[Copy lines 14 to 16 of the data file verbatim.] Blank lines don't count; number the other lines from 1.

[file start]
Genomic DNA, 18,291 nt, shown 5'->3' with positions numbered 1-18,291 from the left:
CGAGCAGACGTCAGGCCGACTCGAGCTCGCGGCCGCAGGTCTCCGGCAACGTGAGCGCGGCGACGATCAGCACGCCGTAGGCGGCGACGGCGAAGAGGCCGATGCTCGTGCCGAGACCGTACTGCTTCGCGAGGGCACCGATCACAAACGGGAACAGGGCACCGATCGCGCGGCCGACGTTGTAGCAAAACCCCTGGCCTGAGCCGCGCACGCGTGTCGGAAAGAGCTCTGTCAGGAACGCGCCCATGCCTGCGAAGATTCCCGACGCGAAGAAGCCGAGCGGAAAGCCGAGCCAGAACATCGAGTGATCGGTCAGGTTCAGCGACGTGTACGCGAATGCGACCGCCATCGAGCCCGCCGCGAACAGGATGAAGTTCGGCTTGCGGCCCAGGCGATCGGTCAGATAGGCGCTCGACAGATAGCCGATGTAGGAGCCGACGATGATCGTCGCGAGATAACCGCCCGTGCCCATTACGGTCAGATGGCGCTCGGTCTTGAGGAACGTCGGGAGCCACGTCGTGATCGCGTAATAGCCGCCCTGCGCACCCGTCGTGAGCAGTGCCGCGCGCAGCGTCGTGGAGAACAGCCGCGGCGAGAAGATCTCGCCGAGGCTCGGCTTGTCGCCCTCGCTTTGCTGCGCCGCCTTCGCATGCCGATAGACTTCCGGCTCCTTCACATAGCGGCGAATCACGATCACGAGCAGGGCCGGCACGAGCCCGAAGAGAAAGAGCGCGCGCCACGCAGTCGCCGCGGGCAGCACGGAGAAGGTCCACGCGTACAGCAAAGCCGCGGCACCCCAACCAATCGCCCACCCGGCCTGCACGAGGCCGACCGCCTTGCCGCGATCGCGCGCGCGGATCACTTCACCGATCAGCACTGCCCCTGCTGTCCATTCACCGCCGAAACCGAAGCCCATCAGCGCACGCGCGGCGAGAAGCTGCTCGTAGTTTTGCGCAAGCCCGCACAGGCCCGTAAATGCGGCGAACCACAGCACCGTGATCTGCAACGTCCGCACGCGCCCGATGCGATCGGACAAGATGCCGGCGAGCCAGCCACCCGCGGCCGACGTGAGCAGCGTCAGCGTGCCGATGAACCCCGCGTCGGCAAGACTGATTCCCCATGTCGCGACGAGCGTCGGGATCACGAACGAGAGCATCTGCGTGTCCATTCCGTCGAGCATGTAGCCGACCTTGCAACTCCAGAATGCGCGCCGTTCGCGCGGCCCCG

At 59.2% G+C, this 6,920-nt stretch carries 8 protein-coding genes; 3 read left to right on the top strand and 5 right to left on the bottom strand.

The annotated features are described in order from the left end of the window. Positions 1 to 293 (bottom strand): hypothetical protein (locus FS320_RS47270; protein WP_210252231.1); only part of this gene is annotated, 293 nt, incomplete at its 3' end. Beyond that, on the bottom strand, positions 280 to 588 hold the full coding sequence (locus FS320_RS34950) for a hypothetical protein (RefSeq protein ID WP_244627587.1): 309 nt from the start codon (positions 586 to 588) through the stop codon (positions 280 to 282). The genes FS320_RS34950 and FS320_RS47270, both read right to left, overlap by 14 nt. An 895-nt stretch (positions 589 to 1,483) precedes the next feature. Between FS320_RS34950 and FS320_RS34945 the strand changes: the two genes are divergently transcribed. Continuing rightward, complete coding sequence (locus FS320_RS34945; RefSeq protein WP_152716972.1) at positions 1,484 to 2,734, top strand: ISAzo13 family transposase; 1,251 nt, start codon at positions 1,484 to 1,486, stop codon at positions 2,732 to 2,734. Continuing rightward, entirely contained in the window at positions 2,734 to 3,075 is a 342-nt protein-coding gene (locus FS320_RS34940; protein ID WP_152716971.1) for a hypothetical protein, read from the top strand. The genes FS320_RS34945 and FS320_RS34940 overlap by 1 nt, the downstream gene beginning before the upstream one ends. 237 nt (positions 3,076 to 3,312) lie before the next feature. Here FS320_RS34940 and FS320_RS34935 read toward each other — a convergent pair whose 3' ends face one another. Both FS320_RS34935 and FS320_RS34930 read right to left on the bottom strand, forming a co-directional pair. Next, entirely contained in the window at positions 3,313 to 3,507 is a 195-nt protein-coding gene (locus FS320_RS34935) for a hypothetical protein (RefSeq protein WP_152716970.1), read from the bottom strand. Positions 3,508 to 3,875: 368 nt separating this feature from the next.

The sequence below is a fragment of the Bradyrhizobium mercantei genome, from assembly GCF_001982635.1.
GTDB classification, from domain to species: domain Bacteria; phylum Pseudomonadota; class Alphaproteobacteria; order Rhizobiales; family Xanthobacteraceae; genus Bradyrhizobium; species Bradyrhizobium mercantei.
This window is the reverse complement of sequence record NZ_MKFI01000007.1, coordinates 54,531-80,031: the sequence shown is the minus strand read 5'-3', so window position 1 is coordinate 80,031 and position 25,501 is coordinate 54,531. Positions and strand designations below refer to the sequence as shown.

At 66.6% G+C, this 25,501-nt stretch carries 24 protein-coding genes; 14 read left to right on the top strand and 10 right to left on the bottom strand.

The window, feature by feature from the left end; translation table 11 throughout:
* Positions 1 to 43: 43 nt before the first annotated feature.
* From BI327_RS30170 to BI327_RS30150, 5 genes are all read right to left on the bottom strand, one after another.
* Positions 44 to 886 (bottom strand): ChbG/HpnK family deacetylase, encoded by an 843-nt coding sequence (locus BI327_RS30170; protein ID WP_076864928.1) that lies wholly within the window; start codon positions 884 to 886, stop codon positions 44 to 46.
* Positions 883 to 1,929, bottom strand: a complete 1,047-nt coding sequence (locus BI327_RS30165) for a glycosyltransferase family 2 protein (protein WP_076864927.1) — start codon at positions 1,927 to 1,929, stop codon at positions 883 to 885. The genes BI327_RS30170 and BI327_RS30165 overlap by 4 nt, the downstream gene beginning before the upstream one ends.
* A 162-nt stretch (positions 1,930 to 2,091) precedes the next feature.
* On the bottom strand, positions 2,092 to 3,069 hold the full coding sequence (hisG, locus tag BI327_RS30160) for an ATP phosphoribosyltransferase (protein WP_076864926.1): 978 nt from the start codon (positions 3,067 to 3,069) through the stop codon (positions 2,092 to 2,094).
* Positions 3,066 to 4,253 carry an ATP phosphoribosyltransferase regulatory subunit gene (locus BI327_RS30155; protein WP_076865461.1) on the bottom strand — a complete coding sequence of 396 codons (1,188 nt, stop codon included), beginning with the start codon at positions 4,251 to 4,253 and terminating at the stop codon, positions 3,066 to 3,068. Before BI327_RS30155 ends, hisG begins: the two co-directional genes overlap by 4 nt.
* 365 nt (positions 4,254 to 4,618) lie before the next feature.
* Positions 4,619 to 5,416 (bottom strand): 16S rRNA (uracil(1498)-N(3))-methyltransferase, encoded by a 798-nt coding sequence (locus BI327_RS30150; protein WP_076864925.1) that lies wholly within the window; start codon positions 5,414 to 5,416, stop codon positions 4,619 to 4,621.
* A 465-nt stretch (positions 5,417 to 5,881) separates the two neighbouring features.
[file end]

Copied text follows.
* A 162-nt stretch (positions 1,930 to 2,091) precedes the next feature.
* On the bottom strand, positions 2,092 to 3,069 hold the full coding sequence (hisG, locus tag BI327_RS30160) for an ATP phosphoribosyltransferase (protein WP_076864926.1): 978 nt from the start codon (positions 3,067 to 3,069) through the stop codon (positions 2,092 to 2,094).
* Positions 3,066 to 4,253 carry an ATP phosphoribosyltransferase regulatory subunit gene (locus BI327_RS30155; protein WP_076865461.1) on the bottom strand — a complete coding sequence of 396 codons (1,188 nt, stop codon included), beginning with the start codon at positions 4,251 to 4,253 and terminating at the stop codon, positions 3,066 to 3,068. Before BI327_RS30155 ends, hisG begins: the two co-directional genes overlap by 4 nt.